We also have become more purposeful in finding the right text for kids. With our Boise River Animal Project, which is part of our yearlong Boise River Expedition, we narrowed the number of books and websites for students to study. We also gave them the opportunity to engage with other media like video and applications and asked them to pick one piece of research with which to work. To guide their online research, we asked them questions in four categories: What does the animal eat? Where does it live? How does it adapt? Is there a fun fact about the animal? In the past, the student who had a rattlesnake as his/her animal might have replied with a single answer that it eats mice. But the close reading process leads to more depth of learning.
Even though all students have their own animals, we use the same close reading process that allows them to be more connected with the research. Our student with the rattlesnake who is asked the question, “What do rattlesnakes eat,” may write that they not only eat mice, but he/she may tell me HOW and WHEN they eat them. The close reading process enables the student to go deeper with the text, while having more fun with the subject matter.
A Culture of Teachers Teaching Teachers
Leadership is essential to ensuring that the entire team of educators is on the same page with the Common Core. Under Principal Suzanne Gregg’s leadership, we have developed a culture of teachers teaching teachers. It creates a spirit of collaboration across all grades.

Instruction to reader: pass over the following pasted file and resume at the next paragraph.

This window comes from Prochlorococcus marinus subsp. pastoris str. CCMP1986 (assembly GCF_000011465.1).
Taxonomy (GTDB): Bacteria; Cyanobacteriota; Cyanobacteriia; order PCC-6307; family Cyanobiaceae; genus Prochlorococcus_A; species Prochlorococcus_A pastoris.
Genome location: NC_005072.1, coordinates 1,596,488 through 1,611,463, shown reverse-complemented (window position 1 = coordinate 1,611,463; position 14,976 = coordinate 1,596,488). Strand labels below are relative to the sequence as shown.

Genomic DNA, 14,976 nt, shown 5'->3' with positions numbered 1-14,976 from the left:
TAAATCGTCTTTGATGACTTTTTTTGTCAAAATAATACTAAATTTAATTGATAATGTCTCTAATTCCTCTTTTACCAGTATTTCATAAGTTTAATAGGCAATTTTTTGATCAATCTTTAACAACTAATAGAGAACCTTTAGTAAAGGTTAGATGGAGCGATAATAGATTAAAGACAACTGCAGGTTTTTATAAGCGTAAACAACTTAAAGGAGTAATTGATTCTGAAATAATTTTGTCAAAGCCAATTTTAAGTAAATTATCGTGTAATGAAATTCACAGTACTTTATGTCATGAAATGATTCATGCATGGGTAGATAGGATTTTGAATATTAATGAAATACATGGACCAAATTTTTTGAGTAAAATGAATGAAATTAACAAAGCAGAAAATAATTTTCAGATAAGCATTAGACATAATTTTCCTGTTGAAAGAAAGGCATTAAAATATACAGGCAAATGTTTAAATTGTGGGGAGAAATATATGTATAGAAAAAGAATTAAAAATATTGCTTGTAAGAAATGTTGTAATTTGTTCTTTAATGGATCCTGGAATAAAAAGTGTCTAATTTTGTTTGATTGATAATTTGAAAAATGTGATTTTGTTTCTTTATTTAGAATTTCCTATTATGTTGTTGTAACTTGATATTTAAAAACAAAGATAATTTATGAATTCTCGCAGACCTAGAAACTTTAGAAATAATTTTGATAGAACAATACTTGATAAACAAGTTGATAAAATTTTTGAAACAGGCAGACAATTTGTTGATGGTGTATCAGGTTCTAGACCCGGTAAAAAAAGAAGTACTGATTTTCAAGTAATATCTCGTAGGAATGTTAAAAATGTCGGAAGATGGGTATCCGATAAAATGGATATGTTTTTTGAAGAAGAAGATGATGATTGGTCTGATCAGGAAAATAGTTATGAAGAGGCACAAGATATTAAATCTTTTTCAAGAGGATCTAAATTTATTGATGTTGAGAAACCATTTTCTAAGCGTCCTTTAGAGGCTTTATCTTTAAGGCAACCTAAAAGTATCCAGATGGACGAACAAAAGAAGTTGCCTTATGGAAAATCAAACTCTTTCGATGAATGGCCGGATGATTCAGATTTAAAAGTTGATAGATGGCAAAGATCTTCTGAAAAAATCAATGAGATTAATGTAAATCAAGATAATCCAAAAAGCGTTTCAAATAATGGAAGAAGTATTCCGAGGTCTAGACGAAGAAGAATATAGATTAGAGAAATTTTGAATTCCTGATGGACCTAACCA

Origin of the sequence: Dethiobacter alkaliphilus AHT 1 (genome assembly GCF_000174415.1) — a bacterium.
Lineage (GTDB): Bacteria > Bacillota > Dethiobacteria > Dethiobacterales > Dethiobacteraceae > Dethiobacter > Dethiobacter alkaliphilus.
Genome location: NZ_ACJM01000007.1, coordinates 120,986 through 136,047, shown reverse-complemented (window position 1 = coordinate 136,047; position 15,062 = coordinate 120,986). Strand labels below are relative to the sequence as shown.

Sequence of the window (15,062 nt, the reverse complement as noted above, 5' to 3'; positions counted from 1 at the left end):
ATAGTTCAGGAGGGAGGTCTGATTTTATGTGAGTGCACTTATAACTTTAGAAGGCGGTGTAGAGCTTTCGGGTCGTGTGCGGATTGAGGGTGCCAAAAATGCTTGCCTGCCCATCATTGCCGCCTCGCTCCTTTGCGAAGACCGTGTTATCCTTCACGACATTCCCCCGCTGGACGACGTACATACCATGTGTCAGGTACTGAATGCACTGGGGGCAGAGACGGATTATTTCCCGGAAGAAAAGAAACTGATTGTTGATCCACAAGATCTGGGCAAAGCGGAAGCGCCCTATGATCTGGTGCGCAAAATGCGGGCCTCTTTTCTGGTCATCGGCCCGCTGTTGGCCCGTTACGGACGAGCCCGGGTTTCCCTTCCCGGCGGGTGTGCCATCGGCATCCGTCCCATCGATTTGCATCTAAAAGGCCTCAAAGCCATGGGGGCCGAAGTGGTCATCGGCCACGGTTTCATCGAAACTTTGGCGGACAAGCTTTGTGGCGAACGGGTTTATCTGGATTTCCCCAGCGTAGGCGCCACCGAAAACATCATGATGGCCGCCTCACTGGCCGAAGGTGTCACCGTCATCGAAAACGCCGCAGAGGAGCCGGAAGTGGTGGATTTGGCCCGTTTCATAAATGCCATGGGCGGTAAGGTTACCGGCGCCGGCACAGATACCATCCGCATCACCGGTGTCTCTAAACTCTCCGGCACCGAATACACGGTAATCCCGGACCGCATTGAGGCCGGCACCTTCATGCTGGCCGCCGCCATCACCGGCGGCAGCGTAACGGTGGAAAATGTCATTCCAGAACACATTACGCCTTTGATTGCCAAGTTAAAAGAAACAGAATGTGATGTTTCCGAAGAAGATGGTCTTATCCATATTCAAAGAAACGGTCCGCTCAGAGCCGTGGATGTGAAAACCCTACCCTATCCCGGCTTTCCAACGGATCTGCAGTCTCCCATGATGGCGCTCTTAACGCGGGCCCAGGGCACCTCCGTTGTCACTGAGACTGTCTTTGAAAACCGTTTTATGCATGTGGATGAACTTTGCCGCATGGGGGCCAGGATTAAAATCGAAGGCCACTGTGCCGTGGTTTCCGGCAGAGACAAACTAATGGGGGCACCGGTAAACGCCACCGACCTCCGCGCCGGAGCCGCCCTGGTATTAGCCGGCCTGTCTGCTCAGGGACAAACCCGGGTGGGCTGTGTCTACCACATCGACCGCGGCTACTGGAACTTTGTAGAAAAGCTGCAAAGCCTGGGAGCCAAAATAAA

Once a week, all teachers meet for two hours and 15 minutes to collaborate and coordinate our work on expeditions and refine our practice to help our students excel. At these meetings, we discuss the texts and questions we will select and also talk about broader issues.
With the Common Core, it’s more challenging to have the right questions ready for class. In the past, development of questions tied to the text was the sole responsibility of the teachers. I would often create questions as I was going through the lessons with students. But now, I am focused on being more purposeful in my questioning and planning questions as I am planning my lessons and support my students in developing text dependent questioning skills. We’re at a point where we want to encourage kids to develop their own questions with a text.
As teachers, we are working through the Common Core and the implications for our students and our practice. I am evolving as a teacher. Not long ago
, learning targets were brought to us to support our classroom learning. Now they’re so much a part of me that I feel naked without them.
Similarly, we are going deeper into the Common Core and working through what works for our students and our practice. But we have to be patient – it’s an evolutionary process that takes time, collaboration, and leadership to achieve the full potential of the Common Core.
Michelle Dunstan is a 3rd and 4th Grade teacher at Anser Charter School in Garden City, Idaho. She is in her 8th year of teaching.